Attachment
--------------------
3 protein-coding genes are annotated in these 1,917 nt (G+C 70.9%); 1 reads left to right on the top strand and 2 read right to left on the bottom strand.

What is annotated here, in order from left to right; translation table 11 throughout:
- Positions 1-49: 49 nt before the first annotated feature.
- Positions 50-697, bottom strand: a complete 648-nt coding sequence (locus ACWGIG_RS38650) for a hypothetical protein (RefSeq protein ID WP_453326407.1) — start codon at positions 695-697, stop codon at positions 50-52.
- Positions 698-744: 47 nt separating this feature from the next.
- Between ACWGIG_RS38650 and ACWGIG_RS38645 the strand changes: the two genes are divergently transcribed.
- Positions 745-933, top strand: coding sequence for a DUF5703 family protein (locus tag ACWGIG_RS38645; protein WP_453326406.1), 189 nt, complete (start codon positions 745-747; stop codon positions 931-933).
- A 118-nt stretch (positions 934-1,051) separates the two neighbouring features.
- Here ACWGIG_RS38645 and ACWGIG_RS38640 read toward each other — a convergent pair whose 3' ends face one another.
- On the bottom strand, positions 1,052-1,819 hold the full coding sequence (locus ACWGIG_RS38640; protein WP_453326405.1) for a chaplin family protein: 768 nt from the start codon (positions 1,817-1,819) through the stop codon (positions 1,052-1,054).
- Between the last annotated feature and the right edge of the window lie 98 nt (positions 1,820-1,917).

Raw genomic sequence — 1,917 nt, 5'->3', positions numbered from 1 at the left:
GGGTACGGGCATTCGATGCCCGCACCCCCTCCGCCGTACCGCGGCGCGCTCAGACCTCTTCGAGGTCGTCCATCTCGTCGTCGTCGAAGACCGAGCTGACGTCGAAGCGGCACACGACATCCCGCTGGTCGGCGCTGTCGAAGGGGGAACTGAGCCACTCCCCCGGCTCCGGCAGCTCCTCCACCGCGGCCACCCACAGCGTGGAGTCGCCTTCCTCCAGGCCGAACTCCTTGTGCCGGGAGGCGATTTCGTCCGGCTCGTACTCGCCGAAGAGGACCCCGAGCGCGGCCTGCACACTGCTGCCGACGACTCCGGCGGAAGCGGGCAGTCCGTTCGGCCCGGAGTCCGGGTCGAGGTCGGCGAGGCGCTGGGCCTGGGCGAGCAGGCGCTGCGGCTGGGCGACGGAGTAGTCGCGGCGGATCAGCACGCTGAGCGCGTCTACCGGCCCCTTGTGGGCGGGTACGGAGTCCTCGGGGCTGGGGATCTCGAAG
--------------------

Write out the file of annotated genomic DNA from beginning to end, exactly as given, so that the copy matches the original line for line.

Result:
3 protein-coding genes are annotated in these 1,917 nt (G+C 70.9%); 1 reads left to right on the top strand and 2 read right to left on the bottom strand.

What is annotated here, in order from left to right; translation table 11 throughout:
- Positions 1-49: 49 nt before the first annotated feature.
- Positions 50-697, bottom strand: a complete 648-nt coding sequence (locus ACWGIG_RS38650) for a hypothetical protein (RefSeq protein ID WP_453326407.1) — start codon at positions 695-697, stop codon at positions 50-52.
- Positions 698-744: 47 nt separating this feature from the next.
- Between ACWGIG_RS38650 and ACWGIG_RS38645 the strand changes: the two genes are divergently transcribed.
- Positions 745-933, top strand: coding sequence for a DUF5703 family protein (locus tag ACWGIG_RS38645; protein WP_453326406.1), 189 nt, complete (start codon positions 745-747; stop codon positions 931-933).
- A 118-nt stretch (positions 934-1,051) separates the two neighbouring features.
- Here ACWGIG_RS38645 and ACWGIG_RS38640 read toward each other — a convergent pair whose 3' ends face one another.
- On the bottom strand, positions 1,052-1,819 hold the full coding sequence (locus ACWGIG_RS38640; protein WP_453326405.1) for a chaplin family protein: 768 nt from the start codon (positions 1,817-1,819) through the stop codon (positions 1,052-1,054).
- Between the last annotated feature and the right edge of the window lie 98 nt (positions 1,820-1,917).

Raw genomic sequence — 1,917 nt, 5'->3', positions numbered from 1 at the left:
GGGTACGGGCATTCGATGCCCGCACCCCCTCCGCCGTACCGCGGCGCGCTCAGACCTCTTCGAGGTCGTCCATCTCGTCGTCGTCGAAGACCGAGCTGACGTCGAAGCGGCACACGACATCCCGCTGGTCGGCGCTGTCGAAGGGGGAACTGAGCCACTCCCCCGGCTCCGGCAGCTCCTCCACCGCGGCCACCCACAGCGTGGAGTCGCCTTCCTCCAGGCCGAACTCCTTGTGCCGGGAGGCGATTTCGTCCGGCTCGTACTCGCCGAAGAGGACCCCGAGCGCGGCCTGCACACTGCTGCCGACGACTCCGGCGGAAGCGGGCAGTCCGTTCGGCCCGGAGTCCGGGTCGAGGTCGGCGAGGCGCTGGGCCTGGGCGAGCAGGCGCTGCGGCTGGGCGACGGAGTAGTCGCGGCGGATCAGCACGCTGAGCGCGTCTACCGGCCCCTTGTGGGCGGGTACGGAGTCCTCGGGGCTGGGGATCTCGAAG